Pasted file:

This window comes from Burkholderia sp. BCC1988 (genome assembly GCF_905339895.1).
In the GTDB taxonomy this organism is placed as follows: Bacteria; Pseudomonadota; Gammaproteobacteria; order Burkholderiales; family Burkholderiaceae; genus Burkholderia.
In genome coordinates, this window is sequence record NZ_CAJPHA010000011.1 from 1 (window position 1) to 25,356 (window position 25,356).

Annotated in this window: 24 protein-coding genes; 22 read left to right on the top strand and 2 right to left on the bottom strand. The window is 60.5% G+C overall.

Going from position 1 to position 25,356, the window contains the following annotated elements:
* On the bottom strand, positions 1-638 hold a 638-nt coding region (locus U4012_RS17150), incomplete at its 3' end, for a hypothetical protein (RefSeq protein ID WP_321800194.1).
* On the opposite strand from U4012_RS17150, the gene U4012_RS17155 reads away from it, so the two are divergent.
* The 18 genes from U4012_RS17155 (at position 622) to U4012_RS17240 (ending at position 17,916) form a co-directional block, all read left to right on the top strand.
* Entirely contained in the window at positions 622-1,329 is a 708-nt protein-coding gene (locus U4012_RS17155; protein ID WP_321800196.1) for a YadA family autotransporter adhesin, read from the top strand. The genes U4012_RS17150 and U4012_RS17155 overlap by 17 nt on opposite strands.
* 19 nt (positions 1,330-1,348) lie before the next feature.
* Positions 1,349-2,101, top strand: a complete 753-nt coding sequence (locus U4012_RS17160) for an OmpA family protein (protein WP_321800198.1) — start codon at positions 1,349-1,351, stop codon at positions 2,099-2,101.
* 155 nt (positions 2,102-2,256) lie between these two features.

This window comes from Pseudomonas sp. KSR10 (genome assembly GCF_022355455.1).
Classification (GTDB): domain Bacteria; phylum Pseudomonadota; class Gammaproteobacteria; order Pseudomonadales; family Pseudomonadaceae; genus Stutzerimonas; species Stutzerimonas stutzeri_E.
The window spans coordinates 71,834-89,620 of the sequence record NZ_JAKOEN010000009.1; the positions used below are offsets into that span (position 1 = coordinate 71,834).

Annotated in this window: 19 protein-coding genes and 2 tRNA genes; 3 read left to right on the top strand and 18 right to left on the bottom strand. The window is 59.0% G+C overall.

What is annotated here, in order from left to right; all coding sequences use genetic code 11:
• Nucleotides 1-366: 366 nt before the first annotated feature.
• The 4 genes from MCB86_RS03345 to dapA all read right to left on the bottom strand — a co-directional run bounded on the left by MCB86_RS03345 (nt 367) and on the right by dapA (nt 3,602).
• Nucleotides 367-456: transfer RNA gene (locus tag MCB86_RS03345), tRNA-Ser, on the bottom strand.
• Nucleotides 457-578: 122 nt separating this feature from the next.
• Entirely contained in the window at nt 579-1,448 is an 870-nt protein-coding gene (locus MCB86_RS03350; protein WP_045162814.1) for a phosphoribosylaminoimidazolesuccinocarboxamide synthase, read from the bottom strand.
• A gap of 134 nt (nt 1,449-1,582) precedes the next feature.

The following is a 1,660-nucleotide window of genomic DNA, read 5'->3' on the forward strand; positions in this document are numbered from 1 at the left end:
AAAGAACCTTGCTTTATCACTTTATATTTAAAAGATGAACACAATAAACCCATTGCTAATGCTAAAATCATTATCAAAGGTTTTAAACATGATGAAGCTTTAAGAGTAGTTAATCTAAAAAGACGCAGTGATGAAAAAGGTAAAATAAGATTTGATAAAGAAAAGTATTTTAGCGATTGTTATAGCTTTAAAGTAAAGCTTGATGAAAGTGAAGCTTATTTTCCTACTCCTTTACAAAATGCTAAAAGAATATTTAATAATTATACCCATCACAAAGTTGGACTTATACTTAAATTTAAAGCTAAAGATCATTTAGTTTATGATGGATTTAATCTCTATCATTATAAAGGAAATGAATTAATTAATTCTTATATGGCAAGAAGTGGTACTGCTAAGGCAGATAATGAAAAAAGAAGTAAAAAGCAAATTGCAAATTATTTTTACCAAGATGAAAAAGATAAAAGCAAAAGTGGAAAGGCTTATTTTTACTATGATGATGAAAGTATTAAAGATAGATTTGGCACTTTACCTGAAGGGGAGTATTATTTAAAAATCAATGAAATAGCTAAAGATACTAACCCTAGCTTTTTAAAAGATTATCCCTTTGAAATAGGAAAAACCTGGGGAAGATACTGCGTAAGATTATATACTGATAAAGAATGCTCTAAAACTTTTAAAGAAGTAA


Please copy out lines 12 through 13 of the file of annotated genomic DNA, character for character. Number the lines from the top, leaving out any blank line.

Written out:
* 155 nt (positions 2,102-2,256) lie between these two features.

This window comes from Pseudomonas sp. KSR10 (genome assembly GCF_022355455.1).